- Sold Out for 2017 - 2017 Zhu Ye Qing green tea

Zhu Ye Qing




Green Tea


Zhu Ye Qing (Bamboo Tips)


Appearance: a bud-plucked tea, with a smooth ‘sparrow tongue’ shape and tiny side leaves
Flavor: sweet / mildly astringent flavor reminiscent of delicate spring bamboo shoots and asparagus
Aroma: vegetal, fresh-green aroma
Liquor: clear golden liquor, tinged with a slight green hue


Emei Shan
Sichuan Province, China

Grown on one of the four sacred Buddhist mountains in China, hallowed ground for a tea garden

2017 Pre-Qing Ming
1st Spring Harvesting Season
(mid-March until April 5th)


China Spring Green Tea:


Chinese spring green teas are categorized by four seasonal designations indicating which time in the spring the tea was picked and manufactured. The earlier the tea is plucked the smaller the yield of that tea will be and the more expensive the tea will be. The earliest plucked teas are the most desirable for sweetness and delicacy, and the fever for these teas is high in China as well as in the West. Chinese spring green teas are only plucked once a year in their designated harvesting seasons.


– The EARLY SPRING PLUCKED TEAS (2 subcategories):


Pre-Qing Ming:
1st Spring Harvesting Season from end of March to before April 5th.


Pre-Qing Ming teas are the first teas plucked each new spring season. Depending on the location and altitude in each tea-producing region, leaf plucking can begin as early as the middle week of March and continue until April 5th.


Pre-Qing Ming teas command the highest prices because the demand for these teas outpaces the supply each spring. This is especially true for Famous Teas such as Gan Lu, Long Ding, Longjing, Lu Shan, Tai Ping Hou Kui, and Zhu Ye Qing.


Yu Qian /Before the Rain:
2nd Spring Harvesting Season from April 5th until April 20th


– The LATE SPRING PLUCKED TEAS (2 subcategories):


Gu Yu tea:
3rd Spring Harvesting Season from April 21st until May 6th


Li Xia tea:
4th Spring Harvesting Season from May 7th until May 21st


img-more_seasonal Seasonal Teas Explained

Use 2 teaspoons (2-3 grams) per 6 oz water
Steep 2-3 infusions at 2 minutes each.
Water temperature should be 160˚F-170˚F

Zhu Ye Qing (Bamboo Tips) is a very special tea and we are thrilled to have it back again. At Tea Trekker we are very fond of tea from Sichuan Province, and this is one of our favorite Pre-Qing Ming green teas. It is also one of the earlierst teas plucked in China at the beginning of each new tea year.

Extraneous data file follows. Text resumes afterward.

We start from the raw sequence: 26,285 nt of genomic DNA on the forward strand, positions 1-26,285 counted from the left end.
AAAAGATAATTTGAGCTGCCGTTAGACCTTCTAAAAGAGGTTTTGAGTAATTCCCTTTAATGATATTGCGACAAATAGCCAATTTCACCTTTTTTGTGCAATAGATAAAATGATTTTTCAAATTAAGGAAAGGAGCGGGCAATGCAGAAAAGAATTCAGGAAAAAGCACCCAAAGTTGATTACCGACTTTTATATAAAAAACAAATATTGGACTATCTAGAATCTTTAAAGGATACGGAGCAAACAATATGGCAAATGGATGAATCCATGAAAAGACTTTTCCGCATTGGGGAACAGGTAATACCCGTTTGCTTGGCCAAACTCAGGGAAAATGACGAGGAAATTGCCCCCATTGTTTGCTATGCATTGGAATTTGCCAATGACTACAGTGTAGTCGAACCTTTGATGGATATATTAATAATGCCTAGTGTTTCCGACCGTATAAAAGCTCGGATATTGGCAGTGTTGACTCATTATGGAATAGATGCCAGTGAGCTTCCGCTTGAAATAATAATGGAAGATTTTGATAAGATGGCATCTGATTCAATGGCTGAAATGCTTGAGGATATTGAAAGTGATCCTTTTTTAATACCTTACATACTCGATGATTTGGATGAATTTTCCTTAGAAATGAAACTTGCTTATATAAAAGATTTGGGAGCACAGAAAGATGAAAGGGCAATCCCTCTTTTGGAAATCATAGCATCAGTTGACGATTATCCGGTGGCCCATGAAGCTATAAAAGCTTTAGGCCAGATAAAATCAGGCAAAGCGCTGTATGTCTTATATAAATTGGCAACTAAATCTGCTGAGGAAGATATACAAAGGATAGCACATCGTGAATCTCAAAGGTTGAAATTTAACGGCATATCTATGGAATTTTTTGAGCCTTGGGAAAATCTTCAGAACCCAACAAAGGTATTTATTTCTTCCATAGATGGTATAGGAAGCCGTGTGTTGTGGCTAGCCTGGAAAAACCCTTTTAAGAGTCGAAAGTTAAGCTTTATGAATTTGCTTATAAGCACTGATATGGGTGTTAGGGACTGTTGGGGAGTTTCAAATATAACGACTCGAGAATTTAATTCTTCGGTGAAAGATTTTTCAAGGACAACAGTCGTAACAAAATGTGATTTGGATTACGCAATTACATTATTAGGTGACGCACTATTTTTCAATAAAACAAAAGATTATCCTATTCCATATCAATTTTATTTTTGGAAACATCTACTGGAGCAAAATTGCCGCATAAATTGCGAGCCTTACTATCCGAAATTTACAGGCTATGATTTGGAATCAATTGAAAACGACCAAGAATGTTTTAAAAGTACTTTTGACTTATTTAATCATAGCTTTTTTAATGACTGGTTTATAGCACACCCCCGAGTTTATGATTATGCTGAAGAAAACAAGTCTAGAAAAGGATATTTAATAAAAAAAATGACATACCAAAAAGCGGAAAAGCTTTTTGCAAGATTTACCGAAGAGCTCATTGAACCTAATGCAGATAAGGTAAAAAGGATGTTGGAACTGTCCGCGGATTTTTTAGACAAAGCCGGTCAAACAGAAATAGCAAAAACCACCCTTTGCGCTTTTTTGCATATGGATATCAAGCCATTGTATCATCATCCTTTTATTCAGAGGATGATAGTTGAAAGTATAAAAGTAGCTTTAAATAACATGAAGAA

Zhu Ye Qing is a gorgeous tea. Look carefully at this smooth, slim, tiny, slightly curved bud with tiny side leaves – it is a marvel of tea plucking expertise and careful manufacture. This type of carefully-rendered, hand-crafted tea is becoming rare in go-go China today.

Because of the enthusiasm with which we pursue acquisition of this tea, we have been able to reduce the price this year by a little bit. This is also an excellent year for this tea, taste-wise, so if you are not familiar with this amazing tea, this could be your opportunity.

In the cup, the liquor has a sweet / mildly astringent flavor reminiscent of delicate spring bamboo shoots and asparagus. These qualities, coupled with the vibrant vegetal aroma and freshness of its early plucking time, gives the tea backbone and structure, like a fine Riesling wine. The taste of the tea flirts with the palate and is a sheer delight.

Zhu Ye Qing is a modern-era tea but it is already a classic. Zhu Ye Qing (Bamboo Tips) is the most famous tea made on Emei Shan, which is one of China’s four sacred Buddhist mountains. Here, tea grows in the cool, thin air of high elevation and is surrounded by  vast expanses of bamboo forest. In these forests, nourishing moisture (known as clouds & mist) develops and rises up from the valley in the early morning and evening hours.

When we visited this remote tea growing area on one of our tea-buying trips we rode a cable car from the top of the mountain down through a pristine bamboo forest. The silence of the forest was serene, punctuated only by bird songs, insect calls, and the gentle sound of the movement of giant bamboo. The scenery here is stunning and the forest is a study in the graceful movement of many species of giant bamboo growing in the wild.

At our destination we were treated to a lunch in which every dish contained bamboo, either as a main ingredient or important flavor component. We were served Zhu Ye Qing (Bamboo Tips) as an after-meal tea, and it was the perfect finish to such a grand meal. With its sweet, rich flavor that is so reminiscent of freshly-harvested bamboo shoot, and being from the same location, the terroir aspect of this combination really worked.

This mid-day adventure is one of our fondest memories of China.